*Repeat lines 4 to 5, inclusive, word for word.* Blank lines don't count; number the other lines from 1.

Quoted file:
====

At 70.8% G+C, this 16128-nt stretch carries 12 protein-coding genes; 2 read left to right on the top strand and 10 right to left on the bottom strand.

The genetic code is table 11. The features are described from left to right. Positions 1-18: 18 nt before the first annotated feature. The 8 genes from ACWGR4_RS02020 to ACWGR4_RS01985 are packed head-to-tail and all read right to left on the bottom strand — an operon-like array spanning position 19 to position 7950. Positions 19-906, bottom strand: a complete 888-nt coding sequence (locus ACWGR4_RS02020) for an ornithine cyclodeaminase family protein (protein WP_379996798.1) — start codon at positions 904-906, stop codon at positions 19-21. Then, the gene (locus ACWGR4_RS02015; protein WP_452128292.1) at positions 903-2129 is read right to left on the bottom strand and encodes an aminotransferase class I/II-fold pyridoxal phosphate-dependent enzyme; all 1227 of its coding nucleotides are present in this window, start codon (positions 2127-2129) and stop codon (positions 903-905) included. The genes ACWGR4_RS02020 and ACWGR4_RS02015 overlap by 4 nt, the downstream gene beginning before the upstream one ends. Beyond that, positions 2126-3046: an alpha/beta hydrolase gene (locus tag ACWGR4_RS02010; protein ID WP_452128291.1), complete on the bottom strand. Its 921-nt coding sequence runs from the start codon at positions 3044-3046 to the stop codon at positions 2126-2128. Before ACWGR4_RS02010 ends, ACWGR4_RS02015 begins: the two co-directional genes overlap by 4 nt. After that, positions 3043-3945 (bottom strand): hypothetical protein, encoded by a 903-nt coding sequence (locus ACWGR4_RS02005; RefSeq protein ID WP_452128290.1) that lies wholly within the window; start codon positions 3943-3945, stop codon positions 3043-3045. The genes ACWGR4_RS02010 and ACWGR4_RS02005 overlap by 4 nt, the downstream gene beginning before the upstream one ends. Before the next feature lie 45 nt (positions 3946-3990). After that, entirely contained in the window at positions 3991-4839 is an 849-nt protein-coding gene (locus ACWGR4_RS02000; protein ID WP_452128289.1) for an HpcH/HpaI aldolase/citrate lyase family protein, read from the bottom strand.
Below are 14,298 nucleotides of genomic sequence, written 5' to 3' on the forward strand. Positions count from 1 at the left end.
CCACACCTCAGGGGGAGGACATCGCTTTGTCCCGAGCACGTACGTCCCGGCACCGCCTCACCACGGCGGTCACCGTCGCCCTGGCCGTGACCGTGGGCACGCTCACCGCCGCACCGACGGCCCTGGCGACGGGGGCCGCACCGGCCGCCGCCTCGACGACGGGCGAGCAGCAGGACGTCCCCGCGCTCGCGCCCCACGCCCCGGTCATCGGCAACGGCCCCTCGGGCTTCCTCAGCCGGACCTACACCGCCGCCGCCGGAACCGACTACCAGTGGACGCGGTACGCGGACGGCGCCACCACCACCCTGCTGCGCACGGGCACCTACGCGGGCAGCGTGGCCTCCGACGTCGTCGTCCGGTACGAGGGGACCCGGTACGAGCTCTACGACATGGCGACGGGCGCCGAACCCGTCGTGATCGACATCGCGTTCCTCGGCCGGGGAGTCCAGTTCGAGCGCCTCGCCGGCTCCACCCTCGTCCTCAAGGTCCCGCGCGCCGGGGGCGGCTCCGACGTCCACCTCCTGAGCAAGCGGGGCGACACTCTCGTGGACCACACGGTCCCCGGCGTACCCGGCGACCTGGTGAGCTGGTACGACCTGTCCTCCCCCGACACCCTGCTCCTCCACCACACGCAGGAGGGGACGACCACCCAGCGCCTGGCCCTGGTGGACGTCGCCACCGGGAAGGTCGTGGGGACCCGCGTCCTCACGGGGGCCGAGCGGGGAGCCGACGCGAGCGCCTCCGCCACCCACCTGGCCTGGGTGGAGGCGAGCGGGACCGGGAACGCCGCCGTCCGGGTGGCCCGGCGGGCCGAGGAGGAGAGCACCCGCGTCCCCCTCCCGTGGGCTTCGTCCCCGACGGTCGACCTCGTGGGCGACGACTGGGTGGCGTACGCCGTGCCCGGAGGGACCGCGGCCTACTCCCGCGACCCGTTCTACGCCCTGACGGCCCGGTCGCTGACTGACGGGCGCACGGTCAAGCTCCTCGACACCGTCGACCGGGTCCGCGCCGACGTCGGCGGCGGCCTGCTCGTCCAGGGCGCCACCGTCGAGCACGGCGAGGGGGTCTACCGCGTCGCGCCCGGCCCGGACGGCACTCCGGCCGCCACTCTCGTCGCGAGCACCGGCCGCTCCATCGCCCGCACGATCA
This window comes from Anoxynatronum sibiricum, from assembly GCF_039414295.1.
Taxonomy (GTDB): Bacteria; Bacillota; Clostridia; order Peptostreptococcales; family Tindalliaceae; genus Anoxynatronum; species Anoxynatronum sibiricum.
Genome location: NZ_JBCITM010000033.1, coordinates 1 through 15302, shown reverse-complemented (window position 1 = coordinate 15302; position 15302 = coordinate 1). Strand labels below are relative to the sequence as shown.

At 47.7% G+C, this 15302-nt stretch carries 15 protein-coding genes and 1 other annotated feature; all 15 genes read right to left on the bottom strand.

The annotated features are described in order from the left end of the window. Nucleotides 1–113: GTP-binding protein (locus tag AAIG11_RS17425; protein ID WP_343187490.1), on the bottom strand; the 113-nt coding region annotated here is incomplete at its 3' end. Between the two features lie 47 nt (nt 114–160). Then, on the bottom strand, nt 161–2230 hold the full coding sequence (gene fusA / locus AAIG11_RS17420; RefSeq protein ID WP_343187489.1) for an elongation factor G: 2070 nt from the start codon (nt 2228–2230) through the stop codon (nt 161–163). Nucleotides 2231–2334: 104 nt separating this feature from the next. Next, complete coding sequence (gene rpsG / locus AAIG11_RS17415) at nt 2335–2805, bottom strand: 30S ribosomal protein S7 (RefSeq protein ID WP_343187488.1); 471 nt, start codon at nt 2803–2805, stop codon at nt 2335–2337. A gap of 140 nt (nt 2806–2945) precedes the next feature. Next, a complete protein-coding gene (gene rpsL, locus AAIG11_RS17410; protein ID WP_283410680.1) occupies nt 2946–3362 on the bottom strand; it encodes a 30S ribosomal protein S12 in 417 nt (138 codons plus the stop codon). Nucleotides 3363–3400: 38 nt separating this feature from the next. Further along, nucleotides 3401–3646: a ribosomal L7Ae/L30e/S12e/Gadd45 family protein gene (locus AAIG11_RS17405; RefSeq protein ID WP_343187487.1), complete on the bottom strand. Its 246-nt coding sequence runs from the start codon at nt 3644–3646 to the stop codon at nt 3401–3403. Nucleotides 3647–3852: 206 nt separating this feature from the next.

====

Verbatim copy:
CCACACCTCAGGGGGAGGACATCGCTTTGTCCCGAGCACGTACGTCCCGGCACCGCCTCACCACGGCGGTCACCGTCGCCCTGGCCGTGACCGTGGGCACGCTCACCGCCGCACCGACGGCCCTGGCGACGGGGGCCGCACCGGCCGCCGCCTCGACGACGGGCGAGCAGCAGGACGTCCCCGCGCTCGCGCCCCACGCCCCGGTCATCGGCAACGGCCCCTCGGGCTTCCTCAGCCGGACCTACACCGCCGCCGCCGGAACCGACTACCAGTGGACGCGGTACGCGGACGGCGCCACCACCACCCTGCTGCGCACGGGCACCTACGCGGGCAGCGTGGCCTCCGACGTCGTCGTCCGGTACGAGGGGACCCGGTACGAGCTCTACGACATGGCGACGGGCGCCGAACCCGTCGTGATCGACATCGCGTTCCTCGGCCGGGGAGTCCAGTTCGAGCGCCTCGCCGGCTCCACCCTCGTCCTCAAGGTCCCGCGCGCCGGGGGCGGCTCCGACGTCCACCTCCTGAGCAAGCGGGGCGACACTCTCGTGGACCACACGGTCCCCGGCGTACCCGGCGACCTGGTGAGCTGGTACGACCTGTCCTCCCCCGACACCCTGCTCCTCCACCACACGCAGGAGGGGACGACCACCCAGCGCCTGGCCCTGGTGGACGTCGCCACCGGGAAGGTCGTGGGGACCCGCGTCCTCACGGGGGCCGAGCGGGGAGCCGACGCGAGCGCCTCCGCCACCCACCTGGCCTGGGTGGAGGCGAGCGGGACCGGGAACGCCGCCGTCCGGGTGGCCCGGCGGGCCGAGGAGGAGAGCACCCGCGTCCCCCTCCCGTGGGCTTCGTCCCCGACGGTCGACCTCGTGGGCGACGACTGGGTGGCGTACGCCGTGCCCGGAGGGACCGCGGCCTACTCCCGCGACCCGTTCTACGCCCTGACGGCCCGGTCGCTGACTGACGGGCGCACGGTCAAGCTCCTCGACACCGTCGACCGGGTCCGCGCCGACGTCGGCGGCGGCCTGCTCGTCCAGGGCGCCACCGTCGAGCACGGCGAGGGGGTCTACCGCGTCGCGCCCGGCCCGGACGGCACTCCGGCCGCCACTCTCGTCGCGAGCACCGGCCGCTCCATCGCCCGCACGATCA
This window comes from Anoxynatronum sibiricum, from assembly GCF_039414295.1.